Driving into the Future
Iconic German automobile manufacturer BMW celebrated its 100 year anniversary on March 7th. For one day, the company halted production throughout their 30 international plants, and invited their workers – all 116,000 of them – to join them in toasting a century of success.
BMW bosses took full advantage of the occasion, and unveiled their vision of the ‘car of the future’ – a hyper-modern super vehicle that includes, among many hi-tech features, a self-driving facility and a digital driving companion that has the ability to predict the driver’s thoughts.
It’s the newest innovation of a company that has constantly sought to develop bigger and better ideas. CEO Harald Krüger predicts at least a 20 year wait before the first models come out but used the unveiling to highlight BMW’s innate ability to adapt to changes in the market and society.
The Company’s Nazi Past
Today, BMW is an iconic German brand that enjoys a solid reputation both at home and abroad. Their stats are impressive; steady sales of over 2 million cars a year, sales of over 88 billion EUR per annum, and having overtaken Mercedes-Benz as the world’s leading luxury brand in.
Despite the recent economic slump in China, and stiff competition from other high-end car manufacturers, the company has been holding steady and maintaining growth against the odds for years, leading The Economist to dub them “a benchmark for success in the German automobile industry”.
However, BMW’s route to success wasn’t always so smooth. The company started out in 1916 as the Bayerische Motoren Werke – that’s Bavarian Engine Manufacturers, FYI – and worked solely on producing aircraft engines. They launched their first motorbikes soon after, and in 1928 their first car, the Dixi 3/15, hit the market.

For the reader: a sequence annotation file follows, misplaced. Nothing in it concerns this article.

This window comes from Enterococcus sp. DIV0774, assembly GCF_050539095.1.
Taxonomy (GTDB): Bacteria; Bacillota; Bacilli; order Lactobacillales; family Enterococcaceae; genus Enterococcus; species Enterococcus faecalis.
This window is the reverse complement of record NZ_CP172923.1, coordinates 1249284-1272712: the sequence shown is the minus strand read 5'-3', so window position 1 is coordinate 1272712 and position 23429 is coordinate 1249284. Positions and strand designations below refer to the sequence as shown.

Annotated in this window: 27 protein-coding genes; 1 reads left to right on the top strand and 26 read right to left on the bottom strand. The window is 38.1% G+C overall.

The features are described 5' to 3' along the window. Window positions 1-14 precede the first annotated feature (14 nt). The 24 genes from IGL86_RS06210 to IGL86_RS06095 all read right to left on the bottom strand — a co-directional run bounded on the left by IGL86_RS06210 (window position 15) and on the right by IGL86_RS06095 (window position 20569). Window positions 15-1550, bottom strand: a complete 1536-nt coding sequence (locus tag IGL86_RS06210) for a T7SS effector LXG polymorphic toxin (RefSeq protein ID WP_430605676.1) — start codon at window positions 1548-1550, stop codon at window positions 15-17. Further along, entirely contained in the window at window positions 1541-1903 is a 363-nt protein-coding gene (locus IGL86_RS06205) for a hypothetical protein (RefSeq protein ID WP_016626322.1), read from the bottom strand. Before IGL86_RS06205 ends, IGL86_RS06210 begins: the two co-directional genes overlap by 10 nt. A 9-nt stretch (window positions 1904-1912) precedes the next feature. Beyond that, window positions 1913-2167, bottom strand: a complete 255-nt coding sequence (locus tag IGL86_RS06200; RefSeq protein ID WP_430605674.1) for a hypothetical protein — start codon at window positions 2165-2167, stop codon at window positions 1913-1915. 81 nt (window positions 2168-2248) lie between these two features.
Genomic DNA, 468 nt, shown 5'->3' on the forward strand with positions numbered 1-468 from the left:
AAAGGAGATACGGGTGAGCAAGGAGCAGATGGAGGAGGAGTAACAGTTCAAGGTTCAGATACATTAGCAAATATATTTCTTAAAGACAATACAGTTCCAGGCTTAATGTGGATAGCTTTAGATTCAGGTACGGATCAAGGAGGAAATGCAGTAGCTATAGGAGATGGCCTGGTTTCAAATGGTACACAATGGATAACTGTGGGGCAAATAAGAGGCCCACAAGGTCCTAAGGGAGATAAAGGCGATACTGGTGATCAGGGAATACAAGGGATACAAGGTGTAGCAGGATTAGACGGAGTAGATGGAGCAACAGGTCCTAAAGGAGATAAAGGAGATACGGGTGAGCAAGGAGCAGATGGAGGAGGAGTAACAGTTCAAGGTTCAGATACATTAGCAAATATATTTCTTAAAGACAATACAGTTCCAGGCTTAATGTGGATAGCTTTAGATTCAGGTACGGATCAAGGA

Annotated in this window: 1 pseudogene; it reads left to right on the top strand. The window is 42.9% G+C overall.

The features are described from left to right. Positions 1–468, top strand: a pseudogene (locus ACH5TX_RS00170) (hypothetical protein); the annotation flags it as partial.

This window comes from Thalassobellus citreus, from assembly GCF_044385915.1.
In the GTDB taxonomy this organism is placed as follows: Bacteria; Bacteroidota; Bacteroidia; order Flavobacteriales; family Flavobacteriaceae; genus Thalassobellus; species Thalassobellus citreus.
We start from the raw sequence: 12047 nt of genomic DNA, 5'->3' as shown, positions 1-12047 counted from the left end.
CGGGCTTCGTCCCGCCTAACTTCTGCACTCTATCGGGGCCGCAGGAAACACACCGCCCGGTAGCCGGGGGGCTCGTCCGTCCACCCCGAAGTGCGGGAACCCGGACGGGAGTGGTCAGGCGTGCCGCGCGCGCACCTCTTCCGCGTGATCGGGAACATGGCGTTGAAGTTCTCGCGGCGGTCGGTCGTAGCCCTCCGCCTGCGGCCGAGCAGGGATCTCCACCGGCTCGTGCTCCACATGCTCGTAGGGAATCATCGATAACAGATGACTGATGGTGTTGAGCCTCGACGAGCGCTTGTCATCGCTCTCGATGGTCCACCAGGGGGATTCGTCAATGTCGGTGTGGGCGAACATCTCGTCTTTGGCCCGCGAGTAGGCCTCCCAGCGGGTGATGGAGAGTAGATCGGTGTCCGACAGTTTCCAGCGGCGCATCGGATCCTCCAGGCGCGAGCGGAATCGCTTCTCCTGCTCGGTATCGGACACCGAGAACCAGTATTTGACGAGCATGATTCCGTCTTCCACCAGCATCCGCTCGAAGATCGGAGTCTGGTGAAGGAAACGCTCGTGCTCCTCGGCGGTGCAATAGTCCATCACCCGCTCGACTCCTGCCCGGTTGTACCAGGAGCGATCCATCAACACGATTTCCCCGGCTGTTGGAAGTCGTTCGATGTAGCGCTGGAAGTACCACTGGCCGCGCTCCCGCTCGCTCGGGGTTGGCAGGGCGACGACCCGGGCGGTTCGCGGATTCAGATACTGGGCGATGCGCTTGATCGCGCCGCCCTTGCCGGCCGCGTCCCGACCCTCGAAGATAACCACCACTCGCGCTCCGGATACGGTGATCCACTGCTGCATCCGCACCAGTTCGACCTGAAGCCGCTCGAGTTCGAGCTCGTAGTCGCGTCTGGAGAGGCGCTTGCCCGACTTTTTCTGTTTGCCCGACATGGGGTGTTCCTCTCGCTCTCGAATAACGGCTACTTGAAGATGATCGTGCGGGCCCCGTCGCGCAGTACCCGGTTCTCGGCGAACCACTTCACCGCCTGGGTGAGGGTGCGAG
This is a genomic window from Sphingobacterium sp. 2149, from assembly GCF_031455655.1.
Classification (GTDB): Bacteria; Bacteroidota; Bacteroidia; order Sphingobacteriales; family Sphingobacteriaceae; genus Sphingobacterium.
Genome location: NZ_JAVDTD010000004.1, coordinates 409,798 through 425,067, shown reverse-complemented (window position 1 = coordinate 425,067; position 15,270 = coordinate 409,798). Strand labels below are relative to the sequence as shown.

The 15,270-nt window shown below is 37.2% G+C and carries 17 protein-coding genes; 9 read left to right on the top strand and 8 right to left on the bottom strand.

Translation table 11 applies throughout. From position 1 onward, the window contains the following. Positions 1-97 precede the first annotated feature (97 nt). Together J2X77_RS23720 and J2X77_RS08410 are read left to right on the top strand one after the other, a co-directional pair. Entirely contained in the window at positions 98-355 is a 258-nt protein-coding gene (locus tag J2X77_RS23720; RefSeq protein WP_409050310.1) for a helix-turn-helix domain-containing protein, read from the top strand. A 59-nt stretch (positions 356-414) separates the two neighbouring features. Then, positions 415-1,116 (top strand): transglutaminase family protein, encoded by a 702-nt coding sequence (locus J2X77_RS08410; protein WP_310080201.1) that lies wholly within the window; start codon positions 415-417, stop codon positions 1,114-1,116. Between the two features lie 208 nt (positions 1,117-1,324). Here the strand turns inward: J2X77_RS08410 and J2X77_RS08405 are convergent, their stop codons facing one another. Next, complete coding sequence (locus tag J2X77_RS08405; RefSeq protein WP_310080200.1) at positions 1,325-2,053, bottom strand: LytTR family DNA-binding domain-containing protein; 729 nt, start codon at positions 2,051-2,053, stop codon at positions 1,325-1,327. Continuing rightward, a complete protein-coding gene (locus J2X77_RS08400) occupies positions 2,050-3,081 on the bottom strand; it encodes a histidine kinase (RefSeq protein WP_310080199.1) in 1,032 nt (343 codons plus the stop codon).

Following the years of the Great War and World War Two, BMW shifted its focus to producing engines for the Luftwaffe. Its owner Günter Quandt was a member of the Nazi party and enjoyed very close ties with those at the top. His business empire exploited over 50,000 forced laborers, many of them forced in concentration camp. 25,000 of them were “employed” at various BMW plants, one of which was situated in close proximity to the notorious Dachau camp.
Until recent years the company was reluctant to admit its ties to the Nazi party, and refused to accept responsibility for harm caused or donate money to survivors.
However, the Quandt family, who still own the company, commissioned a study that dug into their shady past. In 2011, they admitted their Nazi past, apologized and paid their dues.
A Steady rise ever Since
After the war, things looked shaky for BMW when the decline in motorbike sales and stiff competition from mass-market car producers threatened to lead to a takeover by Daimler. Fortunately Herbert Quandt pushed the company to make mid-range cars (such as the BMW 1500 in 1959) and pulled the company back from the brink.
Since then, BMW’s only major fault was their disastrous acquisition of the Rover Group in 1994. After trying to resuscitate the ailing British company for six years, they finally admitted defeat in 2000 and sold off most of the group, keeping only the Mini, which went on to achieve huge mass-market success. The company rebuilt itself again, and has been doing big business since current CEO Norman Reithofer and his “number one” strategy put them back on the map for good.
Experts worry that the company could be facing hard times as their stream of ideas, slows to a trickle. Competitors such as Mercedes, Jaguar, and Volvo are upping their game in a bid to corner a larger share of the luxury market, and typical mass market brands such as Citroen and Ford have been experimenting with premium auto production with varying levels of success.